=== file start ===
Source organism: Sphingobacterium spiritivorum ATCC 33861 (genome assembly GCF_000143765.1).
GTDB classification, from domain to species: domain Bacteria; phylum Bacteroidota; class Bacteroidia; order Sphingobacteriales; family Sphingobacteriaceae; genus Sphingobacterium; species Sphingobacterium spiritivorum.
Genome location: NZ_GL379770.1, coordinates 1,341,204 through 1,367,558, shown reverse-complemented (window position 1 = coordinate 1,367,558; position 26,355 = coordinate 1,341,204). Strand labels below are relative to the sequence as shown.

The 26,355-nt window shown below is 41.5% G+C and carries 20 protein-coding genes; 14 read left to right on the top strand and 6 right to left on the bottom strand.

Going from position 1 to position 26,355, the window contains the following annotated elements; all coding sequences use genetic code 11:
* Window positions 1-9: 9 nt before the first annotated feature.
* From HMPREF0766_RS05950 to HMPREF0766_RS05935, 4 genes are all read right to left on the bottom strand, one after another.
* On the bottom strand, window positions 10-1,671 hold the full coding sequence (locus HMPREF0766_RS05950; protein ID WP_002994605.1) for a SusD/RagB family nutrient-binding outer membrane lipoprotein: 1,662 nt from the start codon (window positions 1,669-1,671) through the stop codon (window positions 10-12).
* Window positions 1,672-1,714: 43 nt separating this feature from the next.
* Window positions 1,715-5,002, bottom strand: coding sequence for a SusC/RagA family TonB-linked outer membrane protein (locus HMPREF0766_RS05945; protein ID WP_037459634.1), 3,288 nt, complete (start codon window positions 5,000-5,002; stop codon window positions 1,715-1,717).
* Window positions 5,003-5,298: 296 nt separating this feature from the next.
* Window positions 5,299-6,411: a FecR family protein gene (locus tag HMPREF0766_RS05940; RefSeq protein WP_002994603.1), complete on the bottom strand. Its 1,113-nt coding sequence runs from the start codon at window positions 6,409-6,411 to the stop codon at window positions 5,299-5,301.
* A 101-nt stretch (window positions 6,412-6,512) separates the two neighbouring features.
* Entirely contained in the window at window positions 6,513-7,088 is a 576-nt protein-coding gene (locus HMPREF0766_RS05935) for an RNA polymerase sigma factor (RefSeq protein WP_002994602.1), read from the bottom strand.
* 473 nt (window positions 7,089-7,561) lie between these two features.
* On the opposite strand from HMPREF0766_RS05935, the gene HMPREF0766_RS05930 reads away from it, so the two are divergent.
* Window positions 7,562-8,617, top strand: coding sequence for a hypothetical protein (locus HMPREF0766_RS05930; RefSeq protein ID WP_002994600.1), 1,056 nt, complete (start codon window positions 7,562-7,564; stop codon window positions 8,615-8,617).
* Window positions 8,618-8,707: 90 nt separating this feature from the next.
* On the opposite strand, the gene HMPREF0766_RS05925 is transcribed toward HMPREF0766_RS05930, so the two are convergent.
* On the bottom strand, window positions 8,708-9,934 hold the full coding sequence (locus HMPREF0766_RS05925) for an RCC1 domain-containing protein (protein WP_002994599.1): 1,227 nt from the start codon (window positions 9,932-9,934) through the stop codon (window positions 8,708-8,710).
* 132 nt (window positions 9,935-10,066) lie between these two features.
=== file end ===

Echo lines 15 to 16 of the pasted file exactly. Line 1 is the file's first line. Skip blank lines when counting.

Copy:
* 473 nt (window positions 7,089-7,561) lie between these two features.
* On the opposite strand from HMPREF0766_RS05935, the gene HMPREF0766_RS05930 reads away from it, so the two are divergent.